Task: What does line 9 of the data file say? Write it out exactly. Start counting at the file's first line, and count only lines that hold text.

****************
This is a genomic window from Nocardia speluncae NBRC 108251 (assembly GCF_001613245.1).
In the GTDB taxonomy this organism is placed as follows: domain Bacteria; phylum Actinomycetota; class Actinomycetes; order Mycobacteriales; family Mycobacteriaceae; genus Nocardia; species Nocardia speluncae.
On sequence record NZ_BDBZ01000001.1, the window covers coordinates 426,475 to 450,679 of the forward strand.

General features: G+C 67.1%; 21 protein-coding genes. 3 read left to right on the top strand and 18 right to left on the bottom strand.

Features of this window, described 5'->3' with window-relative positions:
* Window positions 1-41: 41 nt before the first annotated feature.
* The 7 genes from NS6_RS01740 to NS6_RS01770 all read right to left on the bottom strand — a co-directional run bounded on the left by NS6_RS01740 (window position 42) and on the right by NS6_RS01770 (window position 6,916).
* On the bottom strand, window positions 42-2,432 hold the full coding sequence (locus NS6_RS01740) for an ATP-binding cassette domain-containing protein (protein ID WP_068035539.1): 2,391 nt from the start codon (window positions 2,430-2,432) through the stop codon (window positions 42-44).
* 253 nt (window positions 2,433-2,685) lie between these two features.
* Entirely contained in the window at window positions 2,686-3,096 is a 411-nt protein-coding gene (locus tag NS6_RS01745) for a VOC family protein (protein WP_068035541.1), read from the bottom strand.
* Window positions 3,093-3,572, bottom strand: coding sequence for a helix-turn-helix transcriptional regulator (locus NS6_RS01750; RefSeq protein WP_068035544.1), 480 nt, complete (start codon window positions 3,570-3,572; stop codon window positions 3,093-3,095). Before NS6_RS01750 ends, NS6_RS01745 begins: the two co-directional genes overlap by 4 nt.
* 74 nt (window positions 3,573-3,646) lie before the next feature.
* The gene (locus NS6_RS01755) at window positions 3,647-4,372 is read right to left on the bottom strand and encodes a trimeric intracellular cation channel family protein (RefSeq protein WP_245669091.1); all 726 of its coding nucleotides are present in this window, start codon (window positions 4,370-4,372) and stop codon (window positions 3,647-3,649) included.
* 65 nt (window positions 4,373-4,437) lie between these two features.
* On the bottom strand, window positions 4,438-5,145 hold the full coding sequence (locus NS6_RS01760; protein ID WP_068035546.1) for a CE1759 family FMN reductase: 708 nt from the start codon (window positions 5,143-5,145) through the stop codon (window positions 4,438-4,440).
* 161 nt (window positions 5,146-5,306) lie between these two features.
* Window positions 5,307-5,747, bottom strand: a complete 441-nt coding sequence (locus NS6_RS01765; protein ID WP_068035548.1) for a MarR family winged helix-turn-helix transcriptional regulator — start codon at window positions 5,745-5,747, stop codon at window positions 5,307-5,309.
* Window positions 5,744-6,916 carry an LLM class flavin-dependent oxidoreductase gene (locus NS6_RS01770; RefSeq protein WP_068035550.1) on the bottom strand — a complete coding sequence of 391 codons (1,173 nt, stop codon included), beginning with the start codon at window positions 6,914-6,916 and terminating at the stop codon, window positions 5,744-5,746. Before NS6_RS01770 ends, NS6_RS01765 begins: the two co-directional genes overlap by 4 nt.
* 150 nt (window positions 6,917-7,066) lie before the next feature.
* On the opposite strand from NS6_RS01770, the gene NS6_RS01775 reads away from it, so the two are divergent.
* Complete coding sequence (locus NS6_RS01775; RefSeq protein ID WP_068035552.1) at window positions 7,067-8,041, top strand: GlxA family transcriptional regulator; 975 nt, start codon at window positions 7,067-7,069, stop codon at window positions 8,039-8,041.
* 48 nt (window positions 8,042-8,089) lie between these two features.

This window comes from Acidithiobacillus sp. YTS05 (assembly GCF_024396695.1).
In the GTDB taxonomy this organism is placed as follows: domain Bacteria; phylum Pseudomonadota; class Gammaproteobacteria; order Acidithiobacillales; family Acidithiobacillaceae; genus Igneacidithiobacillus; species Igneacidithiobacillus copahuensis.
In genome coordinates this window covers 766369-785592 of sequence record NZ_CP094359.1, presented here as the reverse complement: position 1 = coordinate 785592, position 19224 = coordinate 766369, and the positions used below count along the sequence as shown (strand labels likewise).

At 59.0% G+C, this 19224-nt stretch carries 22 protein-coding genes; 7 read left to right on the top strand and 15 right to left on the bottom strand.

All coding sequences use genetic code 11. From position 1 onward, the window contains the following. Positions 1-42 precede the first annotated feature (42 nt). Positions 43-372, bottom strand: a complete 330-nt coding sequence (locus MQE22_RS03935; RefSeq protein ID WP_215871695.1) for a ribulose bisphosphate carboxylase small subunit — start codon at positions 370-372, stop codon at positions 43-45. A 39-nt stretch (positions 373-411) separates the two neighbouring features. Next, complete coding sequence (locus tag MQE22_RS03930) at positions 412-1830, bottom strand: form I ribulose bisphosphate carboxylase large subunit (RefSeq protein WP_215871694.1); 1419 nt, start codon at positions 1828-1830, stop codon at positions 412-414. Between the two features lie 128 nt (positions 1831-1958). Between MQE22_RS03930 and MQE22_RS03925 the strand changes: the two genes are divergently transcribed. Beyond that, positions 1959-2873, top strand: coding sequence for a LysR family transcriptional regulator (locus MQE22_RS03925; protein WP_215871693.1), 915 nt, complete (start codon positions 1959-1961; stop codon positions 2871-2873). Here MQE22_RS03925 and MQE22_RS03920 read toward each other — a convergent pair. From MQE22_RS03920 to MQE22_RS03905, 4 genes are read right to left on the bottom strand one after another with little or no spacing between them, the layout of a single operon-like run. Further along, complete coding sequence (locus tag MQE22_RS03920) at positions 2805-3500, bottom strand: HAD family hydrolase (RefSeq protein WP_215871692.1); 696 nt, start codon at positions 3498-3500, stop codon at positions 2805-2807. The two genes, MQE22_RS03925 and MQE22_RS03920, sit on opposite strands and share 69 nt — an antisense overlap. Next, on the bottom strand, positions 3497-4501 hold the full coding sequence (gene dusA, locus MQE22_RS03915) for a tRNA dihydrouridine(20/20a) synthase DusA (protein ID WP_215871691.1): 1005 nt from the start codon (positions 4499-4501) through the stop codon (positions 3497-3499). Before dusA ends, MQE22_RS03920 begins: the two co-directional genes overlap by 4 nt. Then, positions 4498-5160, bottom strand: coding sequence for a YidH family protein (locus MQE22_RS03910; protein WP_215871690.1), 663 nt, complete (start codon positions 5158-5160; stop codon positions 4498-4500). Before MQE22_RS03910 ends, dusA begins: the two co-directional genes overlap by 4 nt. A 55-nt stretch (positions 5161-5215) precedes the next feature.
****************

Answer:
* 253 nt (window positions 2,433-2,685) lie between these two features.